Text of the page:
7. Google yourself. If you’ve structured your website correctly, it should probably show up without too much extra effort when you Google your name. But we’re not talking SEO here—we’re talking disaster prevention. Remember that middle school LiveJournal rant? The emo pictures on MySpace? Chances are, these are still out there in the cloud, and they’ve got to go. Potential employers will Google your name—make sure they’ll like what they find.

8. Integrate your efforts. If you don’t use what you learn in a cohesive way, why bother? Bring up what you’ve read in your cover letter or interview, even if it’s something as simple as gently pointing out a rivalry between your favorite sports team and your potential employers’. Prove that you’ve done your homework, and show off your confidence and personality.

Of course, all of these tips will come to naught if you don’t also stick to what’s tried and true—being on time, following up, asking good questions. But using social media can help you stand out. And if all else fails, you can always try this:

Singing to get your day job.

Now, it’s your turn. Agree? Disagree? Think I’m crazy as a loon? What advice would you give to job seekers about using social media?

About the Author

The Marketing Trenches blog provides thought leadership from actual marketing practitioners, not from professional thought leaders. Designed to help business leaders make more educated marketing decisions, our insights come directly from our experience in the trenches. You can find more from Right Source on Facebook, Twitter, LinkedIn and Google+.

  • Wow, great article Tracy. I would add getting a Google profile, claim yourself on Google Maps (or places as they are calling themselves) and get Google Voice. FourSquare doesn’t hurt either.

    • Thanks Andrew! Good thoughts.. Google profile is definitely a good step (though it’s funny, I’ve found when you search for someone on google, the google profile, even if they have one, rarely actually shows up). Maps and Four Square too, if you’re trying to get a job in the social media arena, can be important! Though I’m always a little wary of putting my address/location out there for everyone to see, people can probably look your location up anyways if they really want.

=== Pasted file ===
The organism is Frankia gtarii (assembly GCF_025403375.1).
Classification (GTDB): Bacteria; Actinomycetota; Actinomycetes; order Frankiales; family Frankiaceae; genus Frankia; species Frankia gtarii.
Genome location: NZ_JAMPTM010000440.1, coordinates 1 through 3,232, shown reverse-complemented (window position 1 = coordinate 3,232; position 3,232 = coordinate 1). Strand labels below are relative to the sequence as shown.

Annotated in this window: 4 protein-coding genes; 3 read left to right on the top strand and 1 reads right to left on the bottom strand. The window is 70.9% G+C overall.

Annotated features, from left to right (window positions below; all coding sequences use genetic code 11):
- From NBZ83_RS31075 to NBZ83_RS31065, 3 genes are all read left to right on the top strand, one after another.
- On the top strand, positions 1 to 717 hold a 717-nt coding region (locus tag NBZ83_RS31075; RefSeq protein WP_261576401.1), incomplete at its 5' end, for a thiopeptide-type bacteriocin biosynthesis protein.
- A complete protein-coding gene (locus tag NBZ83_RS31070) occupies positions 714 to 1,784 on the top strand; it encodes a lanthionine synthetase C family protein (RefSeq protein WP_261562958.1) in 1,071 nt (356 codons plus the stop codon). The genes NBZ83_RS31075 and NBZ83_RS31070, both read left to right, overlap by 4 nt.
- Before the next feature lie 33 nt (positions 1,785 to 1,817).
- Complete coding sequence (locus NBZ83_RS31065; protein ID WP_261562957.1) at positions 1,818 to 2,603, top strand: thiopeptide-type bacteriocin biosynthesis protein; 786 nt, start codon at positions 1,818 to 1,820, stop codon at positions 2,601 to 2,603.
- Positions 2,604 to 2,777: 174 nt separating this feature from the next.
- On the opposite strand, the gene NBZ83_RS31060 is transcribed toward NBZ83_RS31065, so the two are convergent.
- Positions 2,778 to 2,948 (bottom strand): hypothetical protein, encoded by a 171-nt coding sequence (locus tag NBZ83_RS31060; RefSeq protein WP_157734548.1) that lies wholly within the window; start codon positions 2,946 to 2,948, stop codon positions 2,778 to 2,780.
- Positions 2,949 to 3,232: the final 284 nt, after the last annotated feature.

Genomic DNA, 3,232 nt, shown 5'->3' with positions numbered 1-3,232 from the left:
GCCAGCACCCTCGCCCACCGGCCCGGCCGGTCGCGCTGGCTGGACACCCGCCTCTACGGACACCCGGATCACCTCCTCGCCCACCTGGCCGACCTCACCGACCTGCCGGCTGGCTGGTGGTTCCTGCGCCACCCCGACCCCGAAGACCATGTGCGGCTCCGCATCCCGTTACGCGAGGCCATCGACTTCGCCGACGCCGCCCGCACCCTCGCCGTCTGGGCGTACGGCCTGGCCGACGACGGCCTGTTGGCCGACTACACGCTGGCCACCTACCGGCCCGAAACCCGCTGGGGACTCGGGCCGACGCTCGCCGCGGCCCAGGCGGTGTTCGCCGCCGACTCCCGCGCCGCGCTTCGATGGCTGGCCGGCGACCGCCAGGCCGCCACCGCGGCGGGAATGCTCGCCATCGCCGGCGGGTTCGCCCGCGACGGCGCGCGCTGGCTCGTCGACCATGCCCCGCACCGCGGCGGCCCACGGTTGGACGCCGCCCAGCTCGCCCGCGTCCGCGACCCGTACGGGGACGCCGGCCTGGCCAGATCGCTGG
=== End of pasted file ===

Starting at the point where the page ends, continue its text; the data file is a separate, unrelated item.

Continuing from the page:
• MP Feitelberg

    Excellent points, Tracy. One query, though: in The Morph Era, who among us can afford to think in terms of “getting a job”? Isn’t the main chance “getting work”? True alliances and partnerships make things happen now, leaving at a disadvantage a woefully high proportion of “employees” and “ex-employees”. … Granted, most of us need a lucrative workday, however we define it. But lucre, like personal growth, springs from delivering well and on time. Now that success means outmaneuvering global guerilla marketers, what value can a manager add to our output? Could a manager better leverage the motivations of an end user, or of someone controlling a distribution channel? If so, why aren’t managers doing “our” jobs? Too often, they are, usually to our detriment. … To produce our best work and forge long-term security (such as it is), jobs are no longer the way to go. Who, if not you, is better suited to deciding how your gifts, network, and convictions are best used? As ever, prosperity beckons from beyond the beaten trail, where “Fortune favors the brave.”

    • MP,

      That’s absolutely a valid point of view–but there’s certainly a flip side.

      I wrote this coming off of my search for my first full time job after college. Before this current job, I’d been contracting for several different companies, not able to charge a living wage for lack of “experience” on my resume.

      So managers, or companies, often come in handy. They handle office space, give a regular paycheck, manage benefits, providing a sales and marketing vehicle (or allowing you to be part of a sales and marketing vehicle), and pay for conferences and education opportunities.

      Some jobs can be done independently, some cannot–not everyone’s an entrepreneur. But it behooves modern companies to create a culture of giving incentives for entrepreneurial characteristics like leveraging networks and branching off for the beaten trail.

      I still think fortune can favor the brave within a company–do you?